Should hospitals use ICD-10-PCS codes for outpatient procedures?

Carl Natale
by Carl Natale

The federal government is going to require a bit of dual coding at hospitals. This isn't anything new.

As part of ICD-10 implementation:

  • ICD-10-CM codes will be used for all inpatient and outpatient diagnoses
  • ICD-10-PCS will only be used by hospitals for inpatient procedures
  • CPT will be used by all healthcare providers for outpatient procedures

This is federal law. And there is no sign these requirements will change.

This means hospitals will have to employ two types of medical coders who will work with medical procedures:

  1. Medical coders who know CPT coding
  2. Medical coders who know ICD-10-PCS coding.

The CPT coders already exist. They're using CPT codes already. The ICD-10-PCS coders need to be trained. Many hospitals are relieved that not all of their medical coders will need to be trained.

Except some HIM professionals are making the case to code inpatient and outpatient procedures in ICD-10-PCS. That means procedural coders will need to understand ICD-10-PCS and CPT coding even though federal law will not require it.

The reasons why come down to two basic concepts:

  1. Standardized data on all procedures
  2. Medical coders with more scheduling flexibility

There is the worry that some healthcare payers may require ICD-10-PCS codes in addition to CPT codes. Although CPT codes are required now for reimbursement, some payers do require ICD-9-CM codes also. So maybe they will want ICD-10-PCS codes after Oct. 1 also.

I'm not a lawyer so I cannot speak to the legality of this. The HIPAA law is clear that only CPT codes will be required for reimbursement by non-covered entities. Maybe healthcare payers can add extra reporting requirements.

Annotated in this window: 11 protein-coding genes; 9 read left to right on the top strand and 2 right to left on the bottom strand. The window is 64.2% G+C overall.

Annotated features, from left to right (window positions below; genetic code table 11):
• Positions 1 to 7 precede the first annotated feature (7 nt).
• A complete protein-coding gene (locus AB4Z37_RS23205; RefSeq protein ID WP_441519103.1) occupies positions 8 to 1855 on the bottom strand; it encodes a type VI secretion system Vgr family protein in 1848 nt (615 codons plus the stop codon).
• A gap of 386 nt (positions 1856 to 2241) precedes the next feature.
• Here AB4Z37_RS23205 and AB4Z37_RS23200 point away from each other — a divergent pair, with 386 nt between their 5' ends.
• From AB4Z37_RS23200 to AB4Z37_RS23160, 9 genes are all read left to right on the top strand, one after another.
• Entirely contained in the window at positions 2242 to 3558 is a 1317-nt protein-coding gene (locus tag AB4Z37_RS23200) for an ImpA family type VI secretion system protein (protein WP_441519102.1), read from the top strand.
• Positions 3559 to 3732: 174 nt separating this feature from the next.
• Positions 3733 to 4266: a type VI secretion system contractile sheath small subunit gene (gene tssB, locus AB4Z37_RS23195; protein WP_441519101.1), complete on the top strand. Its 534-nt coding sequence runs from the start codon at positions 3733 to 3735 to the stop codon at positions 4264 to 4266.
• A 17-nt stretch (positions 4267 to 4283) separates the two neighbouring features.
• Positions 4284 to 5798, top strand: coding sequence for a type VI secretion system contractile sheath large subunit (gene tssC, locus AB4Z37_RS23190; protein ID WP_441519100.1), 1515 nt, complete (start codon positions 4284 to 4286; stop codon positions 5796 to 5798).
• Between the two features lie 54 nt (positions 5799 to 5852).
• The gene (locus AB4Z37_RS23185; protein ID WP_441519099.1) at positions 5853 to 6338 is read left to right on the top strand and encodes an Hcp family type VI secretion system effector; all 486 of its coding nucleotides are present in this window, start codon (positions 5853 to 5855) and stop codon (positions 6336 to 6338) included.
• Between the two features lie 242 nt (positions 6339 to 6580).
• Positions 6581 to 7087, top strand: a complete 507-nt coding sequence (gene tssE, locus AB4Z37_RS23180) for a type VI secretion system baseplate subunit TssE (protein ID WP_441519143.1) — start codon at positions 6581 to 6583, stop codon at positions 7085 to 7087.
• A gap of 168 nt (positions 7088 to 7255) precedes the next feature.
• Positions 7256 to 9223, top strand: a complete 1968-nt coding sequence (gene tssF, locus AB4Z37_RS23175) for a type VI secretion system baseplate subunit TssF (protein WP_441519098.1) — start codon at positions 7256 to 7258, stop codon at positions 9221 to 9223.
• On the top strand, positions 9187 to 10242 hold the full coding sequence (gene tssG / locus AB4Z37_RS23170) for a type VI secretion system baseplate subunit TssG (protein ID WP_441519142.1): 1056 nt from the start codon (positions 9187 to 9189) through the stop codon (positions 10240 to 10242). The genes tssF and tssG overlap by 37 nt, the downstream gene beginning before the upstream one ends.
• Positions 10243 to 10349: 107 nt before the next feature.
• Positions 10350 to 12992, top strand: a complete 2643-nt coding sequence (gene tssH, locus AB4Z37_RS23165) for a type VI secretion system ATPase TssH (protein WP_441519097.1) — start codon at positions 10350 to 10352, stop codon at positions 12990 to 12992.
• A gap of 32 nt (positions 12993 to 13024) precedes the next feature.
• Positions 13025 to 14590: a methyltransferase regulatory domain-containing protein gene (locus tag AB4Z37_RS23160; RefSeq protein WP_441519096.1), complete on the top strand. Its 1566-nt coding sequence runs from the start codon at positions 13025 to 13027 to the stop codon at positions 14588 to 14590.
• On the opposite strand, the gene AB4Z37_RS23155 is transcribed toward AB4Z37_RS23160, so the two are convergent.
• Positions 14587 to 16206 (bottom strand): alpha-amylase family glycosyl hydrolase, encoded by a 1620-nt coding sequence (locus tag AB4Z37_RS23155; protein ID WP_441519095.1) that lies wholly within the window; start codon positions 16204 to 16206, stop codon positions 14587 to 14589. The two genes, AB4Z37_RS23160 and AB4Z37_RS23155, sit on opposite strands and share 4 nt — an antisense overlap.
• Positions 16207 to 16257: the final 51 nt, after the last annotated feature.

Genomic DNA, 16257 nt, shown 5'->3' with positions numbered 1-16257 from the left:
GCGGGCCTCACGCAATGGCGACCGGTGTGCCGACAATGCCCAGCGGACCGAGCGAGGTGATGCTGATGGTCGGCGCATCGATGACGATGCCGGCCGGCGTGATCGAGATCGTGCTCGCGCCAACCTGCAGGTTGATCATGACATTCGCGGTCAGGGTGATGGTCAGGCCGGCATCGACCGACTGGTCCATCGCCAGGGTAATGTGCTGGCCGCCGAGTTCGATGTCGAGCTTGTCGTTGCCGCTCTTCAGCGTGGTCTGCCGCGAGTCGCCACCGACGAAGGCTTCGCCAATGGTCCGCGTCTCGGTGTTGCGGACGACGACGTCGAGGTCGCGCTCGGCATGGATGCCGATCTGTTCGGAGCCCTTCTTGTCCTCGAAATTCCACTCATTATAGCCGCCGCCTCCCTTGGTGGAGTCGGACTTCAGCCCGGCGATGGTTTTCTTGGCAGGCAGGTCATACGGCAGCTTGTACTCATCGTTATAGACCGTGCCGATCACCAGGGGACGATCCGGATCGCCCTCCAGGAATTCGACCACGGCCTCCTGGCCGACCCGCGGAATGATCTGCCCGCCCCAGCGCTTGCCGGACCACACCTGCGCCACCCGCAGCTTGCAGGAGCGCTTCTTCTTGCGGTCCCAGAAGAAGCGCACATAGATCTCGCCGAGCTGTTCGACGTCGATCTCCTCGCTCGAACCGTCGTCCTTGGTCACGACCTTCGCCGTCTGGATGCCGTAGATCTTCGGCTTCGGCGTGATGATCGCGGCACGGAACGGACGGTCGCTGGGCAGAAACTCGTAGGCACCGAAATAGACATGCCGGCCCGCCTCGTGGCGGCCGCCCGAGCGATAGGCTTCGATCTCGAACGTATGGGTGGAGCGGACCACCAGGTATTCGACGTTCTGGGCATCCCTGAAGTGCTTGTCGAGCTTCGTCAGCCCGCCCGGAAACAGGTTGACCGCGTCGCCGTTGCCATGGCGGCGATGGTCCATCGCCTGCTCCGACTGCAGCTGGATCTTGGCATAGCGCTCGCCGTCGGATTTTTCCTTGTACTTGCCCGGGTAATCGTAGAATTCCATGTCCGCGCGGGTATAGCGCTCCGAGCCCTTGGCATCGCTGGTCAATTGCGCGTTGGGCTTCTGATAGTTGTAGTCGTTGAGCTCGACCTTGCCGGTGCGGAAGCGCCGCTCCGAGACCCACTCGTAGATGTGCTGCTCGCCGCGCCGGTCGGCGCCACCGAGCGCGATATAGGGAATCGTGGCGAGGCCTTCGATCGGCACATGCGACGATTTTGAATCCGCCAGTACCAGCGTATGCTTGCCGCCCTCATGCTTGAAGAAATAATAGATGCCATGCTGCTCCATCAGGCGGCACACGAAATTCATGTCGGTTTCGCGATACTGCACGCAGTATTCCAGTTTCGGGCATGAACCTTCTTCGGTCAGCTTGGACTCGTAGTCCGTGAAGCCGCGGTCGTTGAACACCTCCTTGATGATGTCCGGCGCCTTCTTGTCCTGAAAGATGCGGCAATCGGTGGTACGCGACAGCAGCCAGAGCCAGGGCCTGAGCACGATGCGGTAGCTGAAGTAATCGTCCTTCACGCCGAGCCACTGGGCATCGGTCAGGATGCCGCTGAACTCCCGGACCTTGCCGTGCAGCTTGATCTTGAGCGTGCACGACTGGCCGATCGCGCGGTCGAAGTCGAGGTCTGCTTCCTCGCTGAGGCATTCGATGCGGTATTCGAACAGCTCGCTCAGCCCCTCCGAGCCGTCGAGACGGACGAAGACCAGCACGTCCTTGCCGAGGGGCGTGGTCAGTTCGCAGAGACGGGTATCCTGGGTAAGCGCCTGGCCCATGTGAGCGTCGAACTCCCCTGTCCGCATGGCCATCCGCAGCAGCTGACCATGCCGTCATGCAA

Why would they want to?

Data is like oxygen to payers. Standardizing data will help them make decisions. Of course that relies on the payers being able to manage the transition.

Healthcare payers won't be the only entities to worry about. Some medical registries and data collection agencies may require ICD-10-PCS codes. Again, standardized and very specific data. Many healthcare organizations prefer ICD codes for research.

So some hospitals may require ICD-10-PCS codes internally.

But Darlene Hyman, a coding project manager at Upper Chesapeake Health System, has a detailed list of why their outpatient coders will not use ICD-10-PCS codes.

It mostly comes down to training. Basically, training inpatient and outpatient coders will increase the ICD-10-PCS training budget and require more medical coders to dedicate time to training. And it's not just the initial training that will be an issue. Continuing education will need to be budgeted.

Plus outpatient coding productivity will decrease also. There is a chance that hospitals will need a stable source of reimbursements. Of course that's assuming that healthcare payers will be able to process CPT-coded claims while they're struggling with ICD-10 coded claims.

There is a concern that there will be increased documentation requirements for outpatient procedures. This could be unnecessary since it isn't mandated. But is it less efficient to have two sets of documentation requirements? It seems hospitals will want the more specific documentation requirements even though it's not needed to support CPT requirements. There will fewer chances for mistakes that don't supply enough documentation for ICD-10-PCS codes.

And having procedural coders who can use both code sets should give hospitals enough scheduling flexibility to help productivity.

Again, the question is whether the investment is worth the benefit.